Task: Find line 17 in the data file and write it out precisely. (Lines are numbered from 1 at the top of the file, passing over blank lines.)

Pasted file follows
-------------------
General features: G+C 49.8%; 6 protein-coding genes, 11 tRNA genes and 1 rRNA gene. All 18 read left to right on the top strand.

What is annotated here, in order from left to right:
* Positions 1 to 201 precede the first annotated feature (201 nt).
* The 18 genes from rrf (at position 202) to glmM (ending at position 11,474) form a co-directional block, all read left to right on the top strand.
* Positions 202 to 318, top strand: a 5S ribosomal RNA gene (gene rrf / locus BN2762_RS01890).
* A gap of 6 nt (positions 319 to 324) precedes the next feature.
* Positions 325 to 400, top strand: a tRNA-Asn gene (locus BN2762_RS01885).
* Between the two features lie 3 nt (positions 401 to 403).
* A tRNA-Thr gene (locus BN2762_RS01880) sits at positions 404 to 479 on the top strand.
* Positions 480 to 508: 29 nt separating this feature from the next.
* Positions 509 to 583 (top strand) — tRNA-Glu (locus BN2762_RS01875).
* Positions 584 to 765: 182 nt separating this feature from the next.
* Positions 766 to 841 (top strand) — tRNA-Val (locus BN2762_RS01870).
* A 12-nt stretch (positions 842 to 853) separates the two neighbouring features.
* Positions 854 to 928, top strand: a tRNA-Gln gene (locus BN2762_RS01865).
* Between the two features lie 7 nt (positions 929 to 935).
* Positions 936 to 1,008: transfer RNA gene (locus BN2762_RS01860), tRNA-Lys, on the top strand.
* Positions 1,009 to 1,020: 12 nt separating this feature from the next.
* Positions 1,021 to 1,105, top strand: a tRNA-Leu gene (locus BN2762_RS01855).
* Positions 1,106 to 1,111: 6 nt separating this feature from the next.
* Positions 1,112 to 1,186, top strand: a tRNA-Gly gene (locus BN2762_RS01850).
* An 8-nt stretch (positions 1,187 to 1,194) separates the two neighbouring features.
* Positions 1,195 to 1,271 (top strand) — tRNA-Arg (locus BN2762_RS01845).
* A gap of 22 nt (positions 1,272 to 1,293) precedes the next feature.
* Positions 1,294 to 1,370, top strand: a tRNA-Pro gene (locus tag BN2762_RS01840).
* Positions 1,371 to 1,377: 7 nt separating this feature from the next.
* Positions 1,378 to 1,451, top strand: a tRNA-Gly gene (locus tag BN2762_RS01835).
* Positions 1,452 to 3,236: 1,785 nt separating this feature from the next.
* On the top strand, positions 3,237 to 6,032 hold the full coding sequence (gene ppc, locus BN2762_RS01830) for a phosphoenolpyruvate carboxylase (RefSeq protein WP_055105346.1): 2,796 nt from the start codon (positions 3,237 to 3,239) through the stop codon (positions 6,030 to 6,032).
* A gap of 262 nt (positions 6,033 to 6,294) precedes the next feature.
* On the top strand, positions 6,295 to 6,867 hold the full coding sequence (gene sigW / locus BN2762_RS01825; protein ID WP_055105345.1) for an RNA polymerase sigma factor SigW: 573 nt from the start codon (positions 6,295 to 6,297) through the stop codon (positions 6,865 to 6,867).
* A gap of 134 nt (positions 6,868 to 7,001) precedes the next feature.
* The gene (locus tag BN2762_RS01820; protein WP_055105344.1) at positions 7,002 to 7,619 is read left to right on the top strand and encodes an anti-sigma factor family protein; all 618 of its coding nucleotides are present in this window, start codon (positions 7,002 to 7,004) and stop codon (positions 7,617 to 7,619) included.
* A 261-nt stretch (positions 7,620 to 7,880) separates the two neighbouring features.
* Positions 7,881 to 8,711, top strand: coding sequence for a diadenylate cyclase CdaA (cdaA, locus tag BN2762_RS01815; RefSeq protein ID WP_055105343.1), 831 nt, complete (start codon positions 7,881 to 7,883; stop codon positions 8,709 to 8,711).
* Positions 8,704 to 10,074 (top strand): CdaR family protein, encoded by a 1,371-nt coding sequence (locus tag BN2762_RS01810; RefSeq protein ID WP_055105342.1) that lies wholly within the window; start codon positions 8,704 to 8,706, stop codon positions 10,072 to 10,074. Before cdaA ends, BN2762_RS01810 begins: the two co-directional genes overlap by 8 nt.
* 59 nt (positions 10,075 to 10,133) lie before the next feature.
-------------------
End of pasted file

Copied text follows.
* Positions 936 to 1,008: transfer RNA gene (locus BN2762_RS01860), tRNA-Lys, on the top strand.